CERKL gene knockout disturbs photoreceptor outer segment phagocytosis and causes rod-cone dystrophy in zebrafish.


Journal Article

In humans, CERKL mutations cause widespread retinal degeneration: early dysfunction and loss of rod and cone photoreceptors in the outer retina and, progressively, death of cells in the inner retina. Despite intensive efforts, the function of CERKL remains obscure and studies in animal models have failed to clarify the disease mechanism of CERKL mutations. To address this gap in knowledge, we have generated a stable CERKL knockout zebrafish model by TALEN technology and a 7bp deletion in CERKL cDNA that caused the premature termination of CERKL. These CERKL-/- animals showed progressive degeneration of photoreceptor outer segments (OSs) and increased apoptosis of retinal cells, including those in the outer and inner retinal layers. Additionally, we confirmed by immunofluorescence and western-blot that rod degeneration in CERKL-/- zebrafish occurred earlier and was more significant than that in cone cells. Accumulation of shed OSs in the interphotoreceptor matrix was observed by transmission election microscopy (TEM). This suggested that CERKL may regulate the phagocytosis of OSs by the retinal pigment epithelium (RPE). We further found that the phagocytosis-associated protein MERTK was significantly reduced in CERKL-/- zebrafish. Additionally, in ARPE-19 cell lines, knockdown of CERKL also decreased the mRNA and protein level of MERTK, as well as the ox-POS phagocytosis. We conclude that CERKL deficiency in zebrafish may cause rod-cone dystrophy, but not cone-rod dystrophy, while interfering with the phagocytosis function of RPE associated with down-regulation of the expression of MERTK.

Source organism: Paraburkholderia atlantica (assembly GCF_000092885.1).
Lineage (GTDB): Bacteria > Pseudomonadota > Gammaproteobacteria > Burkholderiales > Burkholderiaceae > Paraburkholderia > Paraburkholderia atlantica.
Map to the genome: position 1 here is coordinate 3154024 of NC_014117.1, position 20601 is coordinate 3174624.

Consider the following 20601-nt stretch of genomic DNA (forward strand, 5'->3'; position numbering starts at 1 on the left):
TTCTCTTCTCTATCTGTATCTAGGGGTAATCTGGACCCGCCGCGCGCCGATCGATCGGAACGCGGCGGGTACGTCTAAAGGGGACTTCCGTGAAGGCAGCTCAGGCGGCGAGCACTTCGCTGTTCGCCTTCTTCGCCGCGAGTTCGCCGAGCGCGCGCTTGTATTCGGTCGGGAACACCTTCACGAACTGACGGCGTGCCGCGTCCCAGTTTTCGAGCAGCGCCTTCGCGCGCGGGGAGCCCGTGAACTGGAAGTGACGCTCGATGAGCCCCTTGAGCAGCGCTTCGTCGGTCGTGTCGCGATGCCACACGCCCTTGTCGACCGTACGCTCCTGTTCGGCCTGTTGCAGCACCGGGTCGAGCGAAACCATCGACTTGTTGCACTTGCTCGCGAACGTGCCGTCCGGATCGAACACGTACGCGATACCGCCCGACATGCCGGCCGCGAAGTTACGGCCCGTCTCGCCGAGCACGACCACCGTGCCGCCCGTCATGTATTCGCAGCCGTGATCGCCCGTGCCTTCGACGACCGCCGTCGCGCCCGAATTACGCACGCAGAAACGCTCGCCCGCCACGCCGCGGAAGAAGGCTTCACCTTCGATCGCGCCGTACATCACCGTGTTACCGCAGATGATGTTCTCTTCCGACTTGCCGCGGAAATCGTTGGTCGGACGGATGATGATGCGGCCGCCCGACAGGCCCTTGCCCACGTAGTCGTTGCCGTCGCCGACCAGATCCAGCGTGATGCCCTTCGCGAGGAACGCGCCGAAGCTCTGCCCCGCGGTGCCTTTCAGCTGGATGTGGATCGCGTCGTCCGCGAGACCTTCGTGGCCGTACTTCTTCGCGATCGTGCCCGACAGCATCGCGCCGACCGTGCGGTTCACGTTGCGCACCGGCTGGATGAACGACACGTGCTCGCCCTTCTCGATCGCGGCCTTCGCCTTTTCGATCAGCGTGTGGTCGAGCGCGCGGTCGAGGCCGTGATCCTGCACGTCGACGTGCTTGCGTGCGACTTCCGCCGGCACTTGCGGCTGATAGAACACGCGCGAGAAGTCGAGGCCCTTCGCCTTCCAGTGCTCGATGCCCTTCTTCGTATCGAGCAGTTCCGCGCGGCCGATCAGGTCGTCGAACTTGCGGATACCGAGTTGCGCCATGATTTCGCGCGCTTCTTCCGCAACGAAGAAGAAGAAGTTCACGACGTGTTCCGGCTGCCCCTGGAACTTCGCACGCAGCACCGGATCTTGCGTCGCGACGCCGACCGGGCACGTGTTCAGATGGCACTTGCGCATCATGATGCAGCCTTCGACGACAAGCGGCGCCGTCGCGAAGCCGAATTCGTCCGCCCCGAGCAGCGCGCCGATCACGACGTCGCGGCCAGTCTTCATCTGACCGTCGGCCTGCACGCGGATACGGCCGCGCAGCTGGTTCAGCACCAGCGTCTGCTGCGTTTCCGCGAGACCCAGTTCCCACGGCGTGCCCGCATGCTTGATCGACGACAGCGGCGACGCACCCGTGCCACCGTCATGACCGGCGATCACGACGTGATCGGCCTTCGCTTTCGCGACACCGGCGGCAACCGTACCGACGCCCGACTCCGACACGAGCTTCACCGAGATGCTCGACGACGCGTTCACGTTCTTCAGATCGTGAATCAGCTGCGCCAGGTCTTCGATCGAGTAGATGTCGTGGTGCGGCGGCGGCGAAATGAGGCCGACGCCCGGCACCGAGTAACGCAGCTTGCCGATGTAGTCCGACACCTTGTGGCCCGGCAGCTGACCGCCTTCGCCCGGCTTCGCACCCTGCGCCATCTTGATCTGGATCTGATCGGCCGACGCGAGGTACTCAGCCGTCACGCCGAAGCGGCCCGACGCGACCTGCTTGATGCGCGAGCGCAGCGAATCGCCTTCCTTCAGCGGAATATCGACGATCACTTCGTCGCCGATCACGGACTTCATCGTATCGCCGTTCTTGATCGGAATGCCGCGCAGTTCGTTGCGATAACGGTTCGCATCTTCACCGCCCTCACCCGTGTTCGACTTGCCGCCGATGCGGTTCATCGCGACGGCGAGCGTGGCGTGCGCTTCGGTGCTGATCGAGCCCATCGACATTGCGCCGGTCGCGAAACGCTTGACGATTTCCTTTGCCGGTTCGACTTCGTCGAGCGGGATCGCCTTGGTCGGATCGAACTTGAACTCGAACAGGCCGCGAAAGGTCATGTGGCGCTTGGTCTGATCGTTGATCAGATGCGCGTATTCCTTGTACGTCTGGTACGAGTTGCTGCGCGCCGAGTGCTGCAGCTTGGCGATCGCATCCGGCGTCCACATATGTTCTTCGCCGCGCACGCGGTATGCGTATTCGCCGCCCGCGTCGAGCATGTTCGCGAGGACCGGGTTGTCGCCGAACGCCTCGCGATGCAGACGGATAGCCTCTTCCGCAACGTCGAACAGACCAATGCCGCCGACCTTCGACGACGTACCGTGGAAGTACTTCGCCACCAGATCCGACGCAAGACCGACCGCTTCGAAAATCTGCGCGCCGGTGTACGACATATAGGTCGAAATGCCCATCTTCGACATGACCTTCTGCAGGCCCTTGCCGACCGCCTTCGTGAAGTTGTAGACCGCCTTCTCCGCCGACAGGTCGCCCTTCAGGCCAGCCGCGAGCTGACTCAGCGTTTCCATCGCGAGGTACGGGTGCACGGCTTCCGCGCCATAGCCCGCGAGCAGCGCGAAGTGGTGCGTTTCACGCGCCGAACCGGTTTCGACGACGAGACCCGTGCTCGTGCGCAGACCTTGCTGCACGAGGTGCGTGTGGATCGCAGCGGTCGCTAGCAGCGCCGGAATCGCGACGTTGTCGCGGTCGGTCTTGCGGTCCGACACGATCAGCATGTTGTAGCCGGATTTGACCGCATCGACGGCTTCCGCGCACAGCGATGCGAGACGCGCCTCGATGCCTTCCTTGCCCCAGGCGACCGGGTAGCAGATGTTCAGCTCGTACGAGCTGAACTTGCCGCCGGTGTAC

Full Text

Duke Authors

Cited Authors

  • Yu, S; Li, C; Biswas, L; Hu, X; Liu, F; Reilly, J; Liu, X; Liu, Y; Huang, Y; Lu, Z; Han, S; Wang, L; Yu Liu, J; Jiang, T; Shu, X; Wong, F; Tang, Z; Liu, M

Published Date

  • June 15, 2017

Published In

Volume / Issue

  • 26 / 12

Start / End Page

  • 2335 - 2345

PubMed ID

  • 28398482

Pubmed Central ID

  • 28398482

Electronic International Standard Serial Number (EISSN)

  • 1460-2083

Digital Object Identifier (DOI)

  • 10.1093/hmg/ddx137


  • eng

Conference Location

  • England